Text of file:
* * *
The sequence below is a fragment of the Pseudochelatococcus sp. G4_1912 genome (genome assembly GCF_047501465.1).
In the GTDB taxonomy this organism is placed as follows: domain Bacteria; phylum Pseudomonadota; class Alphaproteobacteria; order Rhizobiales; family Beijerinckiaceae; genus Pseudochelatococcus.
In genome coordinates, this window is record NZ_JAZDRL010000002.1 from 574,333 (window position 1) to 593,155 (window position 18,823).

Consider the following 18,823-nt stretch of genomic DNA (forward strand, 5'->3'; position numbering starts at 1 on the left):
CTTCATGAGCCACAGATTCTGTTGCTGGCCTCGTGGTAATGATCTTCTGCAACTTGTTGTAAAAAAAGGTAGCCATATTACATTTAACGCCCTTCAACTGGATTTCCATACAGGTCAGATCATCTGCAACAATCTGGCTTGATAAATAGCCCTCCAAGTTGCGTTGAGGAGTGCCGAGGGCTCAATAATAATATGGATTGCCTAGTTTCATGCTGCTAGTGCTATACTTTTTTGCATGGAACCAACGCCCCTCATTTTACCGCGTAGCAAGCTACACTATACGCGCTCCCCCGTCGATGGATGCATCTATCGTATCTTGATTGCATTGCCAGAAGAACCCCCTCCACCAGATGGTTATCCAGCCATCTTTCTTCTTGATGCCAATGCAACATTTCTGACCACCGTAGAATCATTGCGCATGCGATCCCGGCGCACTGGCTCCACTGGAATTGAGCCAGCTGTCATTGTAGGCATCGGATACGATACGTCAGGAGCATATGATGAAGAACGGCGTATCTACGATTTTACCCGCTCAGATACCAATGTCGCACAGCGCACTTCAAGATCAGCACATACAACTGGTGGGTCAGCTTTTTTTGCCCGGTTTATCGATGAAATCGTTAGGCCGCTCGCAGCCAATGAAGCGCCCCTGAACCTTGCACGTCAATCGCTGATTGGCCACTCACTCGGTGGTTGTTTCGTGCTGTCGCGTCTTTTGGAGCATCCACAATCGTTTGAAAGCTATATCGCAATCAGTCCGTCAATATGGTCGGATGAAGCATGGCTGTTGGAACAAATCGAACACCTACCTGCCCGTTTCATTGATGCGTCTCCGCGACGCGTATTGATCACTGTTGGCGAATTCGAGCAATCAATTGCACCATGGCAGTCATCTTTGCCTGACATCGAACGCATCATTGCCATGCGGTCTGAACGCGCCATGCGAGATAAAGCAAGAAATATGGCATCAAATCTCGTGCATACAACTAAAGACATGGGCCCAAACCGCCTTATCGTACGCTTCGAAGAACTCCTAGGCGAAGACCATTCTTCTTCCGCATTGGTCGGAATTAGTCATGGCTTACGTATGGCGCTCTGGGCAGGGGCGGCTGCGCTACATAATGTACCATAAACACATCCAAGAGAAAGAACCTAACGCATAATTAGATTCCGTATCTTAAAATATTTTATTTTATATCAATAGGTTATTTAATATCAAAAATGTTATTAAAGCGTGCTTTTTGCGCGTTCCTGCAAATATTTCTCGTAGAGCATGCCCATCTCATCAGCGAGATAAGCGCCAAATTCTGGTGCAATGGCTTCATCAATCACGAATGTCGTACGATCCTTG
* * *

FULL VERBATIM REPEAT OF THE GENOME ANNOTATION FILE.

The sequence below is a fragment of the Pseudochelatococcus sp. G4_1912 genome (genome assembly GCF_047501465.1).
In the GTDB taxonomy this organism is placed as follows: domain Bacteria; phylum Pseudomonadota; class Alphaproteobacteria; order Rhizobiales; family Beijerinckiaceae; genus Pseudochelatococcus.
In genome coordinates, this window is record NZ_JAZDRL010000002.1 from 574,333 (window position 1) to 593,155 (window position 18,823).

Consider the following 18,823-nt stretch of genomic DNA (forward strand, 5'->3'; position numbering starts at 1 on the left):
CTTCATGAGCCACAGATTCTGTTGCTGGCCTCGTGGTAATGATCTTCTGCAACTTGTTGTAAAAAAAGGTAGCCATATTACATTTAACGCCCTTCAACTGGATTTCCATACAGGTCAGATCATCTGCAACAATCTGGCTTGATAAATAGCCCTCCAAGTTGCGTTGAGGAGTGCCGAGGGCTCAATAATAATATGGATTGCCTAGTTTCATGCTGCTAGTGCTATACTTTTTTGCATGGAACCAACGCCCCTCATTTTACCGCGTAGCAAGCTACACTATACGCGCTCCCCCGTCGATGGATGCATCTATCGTATCTTGATTGCATTGCCAGAAGAACCCCCTCCACCAGATGGTTATCCAGCCATCTTTCTTCTTGATGCCAATGCAACATTTCTGACCACCGTAGAATCATTGCGCATGCGATCCCGGCGCACTGGCTCCACTGGAATTGAGCCAGCTGTCATTGTAGGCATCGGATACGATACGTCAGGAGCATATGATGAAGAACGGCGTATCTACGATTTTACCCGCTCAGATACCAATGTCGCACAGCGCACTTCAAGATCAGCACATACAACTGGTGGGTCAGCTTTTTTTGCCCGGTTTATCGATGAAATCGTTAGGCCGCTCGCAGCCAATGAAGCGCCCCTGAACCTTGCACGTCAATCGCTGATTGGCCACTCACTCGGTGGTTGTTTCGTGCTGTCGCGTCTTTTGGAGCATCCACAATCGTTTGAAAGCTATATCGCAATCAGTCCGTCAATATGGTCGGATGAAGCATGGCTGTTGGAACAAATCGAACACCTACCTGCCCGTTTCATTGATGCGTCTCCGCGACGCGTATTGATCACTGTTGGCGAATTCGAGCAATCAATTGCACCATGGCAGTCATCTTTGCCTGACATCGAACGCATCATTGCCATGCGGTCTGAACGCGCCATGCGAGATAAAGCAAGAAATATGGCATCAAATCTCGTGCATACAACTAAAGACATGGGCCCAAACCGCCTTATCGTACGCTTCGAAGAACTCCTAGGCGAAGACCATTCTTCTTCCGCATTGGTCGGAATTAGTCATGGCTTACGTATGGCGCTCTGGGCAGGGGCGGCTGCGCTACATAATGTACCATAAACACATCCAAGAGAAAGAACCTAACGCATAATTAGATTCCGTATCTTAAAATATTTTATTTTATATCAATAGGTTATTTAATATCAAAAATGTTATTAAAGCGTGCTTTTTGCGCGTTCCTGCAAATATTTCTCGTAGAGCATGCCCATCTCATCAGCGAGATAAGCGCCAAATTCTGGTGCAATGGCTTCATCAATCACGAATGTCGTACGATCCTTG